First, Allen ranked among the bottom three starters in the league in 2019 in completion percentage, with 58.8%. How important is that stat? Well, last season 10 of 11 playoff games were won by QBs who in the regular season had completed at least 65% of their throws. Sixteen QBs last season finished below that percentage, and above Allen’s. With a 56.3 completion percentage through his first two seasons, 65% sure seems a ways away.
That stat speaks to things beyond a QB’s root accuracy, yes. Play calling. Drops. How reliably receivers get open. But mostly, it’s on the QB himself.
Secondly, Allen finished tied for 34 th in the league in longest pass completion (53 yards), which speaks to his terrible accuracy last season on deep throws. Doesn’t matter how strong your arm is. So what if you can heave a ball 70, 80 or more yards? If you can’t complete them, doesn’t matter.
Now, can new star wide receiver Stefon Diggs — whom the Bills acquired in March, in a trade with Minnesota — help in that regard? Sure. Diggs is as good and as sure-handed a field-stretching threat as you’d want. But if Allen’s passes don’t hit his hands often enough, it doesn’t matter how open he gets.
Allen made noticeable, appreciable strides in Year 2. A gnawing tendency to roll right and make disastrous throwing decisions poisoned his play early in 2019, to the point that following an ugly homefield loss to the Patriots in Week 4, McDermott publicly scolded him.
Down the stretch, Allen weeded that affliction mostly out of his game, and ever more often made eye-popping throws, all the while driving defences mad with his surprising speed and agility when pulling down the ball and running.
He’s a potentially explosive NFL quarterback, indeed, if he can just hit the easy, shorter throws most of the time, and find the right range on his long bombs.
Also, Allen needs to calm his mind more, especially in big games. He sometimes appears too sky-high. The best quarterbacks are collected, smooth and completely under control upon taking the field.
The last time we saw Allen play, in January’s AFC wild-card playoff loss at Houston, he was the player of the game in the first half, helping Buffalo take an eventual 16-0 lead. But he came unglued by the fourth quarter. Like, really rattled.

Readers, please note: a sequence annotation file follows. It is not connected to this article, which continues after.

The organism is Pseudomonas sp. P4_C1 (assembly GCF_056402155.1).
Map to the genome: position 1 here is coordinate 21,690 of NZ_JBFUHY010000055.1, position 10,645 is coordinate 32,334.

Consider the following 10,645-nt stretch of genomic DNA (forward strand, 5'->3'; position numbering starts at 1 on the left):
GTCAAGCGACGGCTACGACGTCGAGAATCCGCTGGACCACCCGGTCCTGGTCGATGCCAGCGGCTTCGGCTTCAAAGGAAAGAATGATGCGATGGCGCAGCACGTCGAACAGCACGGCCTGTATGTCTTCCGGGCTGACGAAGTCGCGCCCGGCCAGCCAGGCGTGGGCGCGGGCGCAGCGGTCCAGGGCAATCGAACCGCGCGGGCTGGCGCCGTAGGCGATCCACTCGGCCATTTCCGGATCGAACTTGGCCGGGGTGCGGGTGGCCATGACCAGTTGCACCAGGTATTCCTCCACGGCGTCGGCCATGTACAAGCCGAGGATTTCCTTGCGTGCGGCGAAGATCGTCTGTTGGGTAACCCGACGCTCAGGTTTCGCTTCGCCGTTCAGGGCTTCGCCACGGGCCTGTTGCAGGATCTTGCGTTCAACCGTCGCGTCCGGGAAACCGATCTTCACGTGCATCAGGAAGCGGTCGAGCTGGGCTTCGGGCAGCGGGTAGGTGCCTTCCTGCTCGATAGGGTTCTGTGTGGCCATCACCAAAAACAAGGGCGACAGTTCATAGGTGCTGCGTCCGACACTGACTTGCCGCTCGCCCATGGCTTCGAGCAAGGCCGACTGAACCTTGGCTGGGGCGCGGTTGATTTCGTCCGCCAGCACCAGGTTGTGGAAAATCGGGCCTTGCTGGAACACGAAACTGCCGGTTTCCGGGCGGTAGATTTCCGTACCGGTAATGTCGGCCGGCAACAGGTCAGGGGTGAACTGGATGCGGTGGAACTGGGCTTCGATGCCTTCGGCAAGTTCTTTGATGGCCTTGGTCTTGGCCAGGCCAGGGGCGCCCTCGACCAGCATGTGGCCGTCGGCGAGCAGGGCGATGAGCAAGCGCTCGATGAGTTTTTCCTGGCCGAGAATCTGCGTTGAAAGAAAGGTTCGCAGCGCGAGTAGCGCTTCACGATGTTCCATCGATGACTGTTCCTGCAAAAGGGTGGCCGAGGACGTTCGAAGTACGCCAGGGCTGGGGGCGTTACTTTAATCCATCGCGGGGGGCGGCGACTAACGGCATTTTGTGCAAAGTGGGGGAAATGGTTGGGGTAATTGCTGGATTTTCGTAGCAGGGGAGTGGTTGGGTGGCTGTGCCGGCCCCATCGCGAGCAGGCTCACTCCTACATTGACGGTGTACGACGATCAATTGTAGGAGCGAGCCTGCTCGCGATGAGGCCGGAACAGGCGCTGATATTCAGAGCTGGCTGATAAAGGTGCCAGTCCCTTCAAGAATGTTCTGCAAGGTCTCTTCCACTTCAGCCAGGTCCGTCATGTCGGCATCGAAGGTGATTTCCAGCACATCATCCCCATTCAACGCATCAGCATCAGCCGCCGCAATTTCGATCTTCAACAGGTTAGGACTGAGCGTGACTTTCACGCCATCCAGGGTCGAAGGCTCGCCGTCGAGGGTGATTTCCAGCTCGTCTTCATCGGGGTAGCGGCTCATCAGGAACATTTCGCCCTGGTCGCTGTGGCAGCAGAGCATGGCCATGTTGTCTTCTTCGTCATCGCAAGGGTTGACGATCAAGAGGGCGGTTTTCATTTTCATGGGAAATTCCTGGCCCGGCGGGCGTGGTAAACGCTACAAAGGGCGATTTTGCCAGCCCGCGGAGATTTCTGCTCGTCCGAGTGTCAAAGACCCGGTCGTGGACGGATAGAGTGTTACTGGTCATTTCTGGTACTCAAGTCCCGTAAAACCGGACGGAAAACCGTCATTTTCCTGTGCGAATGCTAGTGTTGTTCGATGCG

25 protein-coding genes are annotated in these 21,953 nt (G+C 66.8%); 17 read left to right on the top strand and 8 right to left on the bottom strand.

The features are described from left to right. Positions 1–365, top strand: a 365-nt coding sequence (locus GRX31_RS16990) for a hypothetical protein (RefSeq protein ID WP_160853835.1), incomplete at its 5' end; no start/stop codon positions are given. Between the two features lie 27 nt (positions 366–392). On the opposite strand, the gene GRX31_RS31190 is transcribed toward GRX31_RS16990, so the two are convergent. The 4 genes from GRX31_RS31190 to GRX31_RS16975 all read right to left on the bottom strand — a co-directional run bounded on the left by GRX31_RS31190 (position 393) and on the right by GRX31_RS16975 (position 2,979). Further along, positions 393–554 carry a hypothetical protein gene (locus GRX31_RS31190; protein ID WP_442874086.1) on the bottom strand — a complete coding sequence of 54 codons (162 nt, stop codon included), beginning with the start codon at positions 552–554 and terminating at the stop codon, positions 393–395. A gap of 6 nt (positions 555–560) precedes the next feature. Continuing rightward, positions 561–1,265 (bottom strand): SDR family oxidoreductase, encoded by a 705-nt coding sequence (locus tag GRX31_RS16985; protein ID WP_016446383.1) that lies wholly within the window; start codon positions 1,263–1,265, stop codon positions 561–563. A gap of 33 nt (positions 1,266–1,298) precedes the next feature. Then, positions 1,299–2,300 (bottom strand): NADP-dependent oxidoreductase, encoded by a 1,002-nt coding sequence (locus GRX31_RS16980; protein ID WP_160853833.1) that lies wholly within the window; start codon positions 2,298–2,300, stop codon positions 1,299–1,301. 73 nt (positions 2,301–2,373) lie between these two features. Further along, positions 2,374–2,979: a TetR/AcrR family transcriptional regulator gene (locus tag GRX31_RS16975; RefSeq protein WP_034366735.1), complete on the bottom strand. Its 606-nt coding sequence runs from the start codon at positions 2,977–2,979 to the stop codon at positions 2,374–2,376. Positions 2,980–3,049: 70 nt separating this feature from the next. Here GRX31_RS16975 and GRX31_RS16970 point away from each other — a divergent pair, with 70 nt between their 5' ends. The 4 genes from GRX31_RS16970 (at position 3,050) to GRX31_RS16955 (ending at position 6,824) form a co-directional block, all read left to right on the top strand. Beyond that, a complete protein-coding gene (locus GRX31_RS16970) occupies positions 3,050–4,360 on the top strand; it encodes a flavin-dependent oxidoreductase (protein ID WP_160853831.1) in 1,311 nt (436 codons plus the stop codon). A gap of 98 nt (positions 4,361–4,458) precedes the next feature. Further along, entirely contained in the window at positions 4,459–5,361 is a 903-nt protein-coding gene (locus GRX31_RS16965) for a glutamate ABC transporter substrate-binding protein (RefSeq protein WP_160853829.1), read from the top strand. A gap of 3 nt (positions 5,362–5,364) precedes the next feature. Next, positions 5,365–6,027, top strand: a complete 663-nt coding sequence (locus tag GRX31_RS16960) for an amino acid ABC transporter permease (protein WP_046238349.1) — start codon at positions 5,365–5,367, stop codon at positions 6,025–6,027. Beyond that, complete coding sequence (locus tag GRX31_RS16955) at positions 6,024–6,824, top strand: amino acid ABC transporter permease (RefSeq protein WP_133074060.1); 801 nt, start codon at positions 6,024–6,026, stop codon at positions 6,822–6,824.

Over the last couple minutes of regulation of that game, and in overtime, we saw both the best and worst of what Allen can be.
He completed one of the best passes I saw all last NFL season, in overtime — a throwback, laser-guided dart inside while rolling right to keep a potential game-winning drive alive. Elite stuff.
He also threw three balls that weren’t intercepted but for all the world should have been, including a flat-dropped pick-six that would have sealed Buffalo’s fate earlier.
In basketball terms, Allen must learn to be the stoic point guard, not the hyper shooting guard who wants to dominate himself. He must be more often content to distribute the ball to arguably the best collection of both pass receivers (that also includes wideouts John Brown and Cole Beasley) and running backs (Devin Singletary and rookie Zack Moss) the Bills have had this century.
“The biggest thing I hope to see out of Josh,” Beane said, “is don’t try to do it all yourself. You’ve got weapons. Let these guys (do it). Get them the ball and let them do what they do. It’s up to those guys — when given the opportunity — to make plays.”
BUFFALO BILLS 2020 SCHEDULE:
Week 1 — vs. Jets
Week 2 — at Miami
Week 3 — vs. Rams
Week 4 — at Raiders
Week 5 — at Titans
Week 6 — vs. Chiefs (Thursday)
Week 7 — at Jets
Week 8 — vs. Patriots
Week 9 — vs. Seahawks
Week 10 — at Cardinals
Week 11 — BYE
Week 12 — vs. Chargers
Week 13 — at 49ers (Monday)
Week 14 — vs. Steelers
Week 15 — vs. Broncos (maybe Saturday)
Week 16 — at Patriots (Monday)
Week 17 — vs. Dolphins
Copyright Postmedia Network Inc., 2020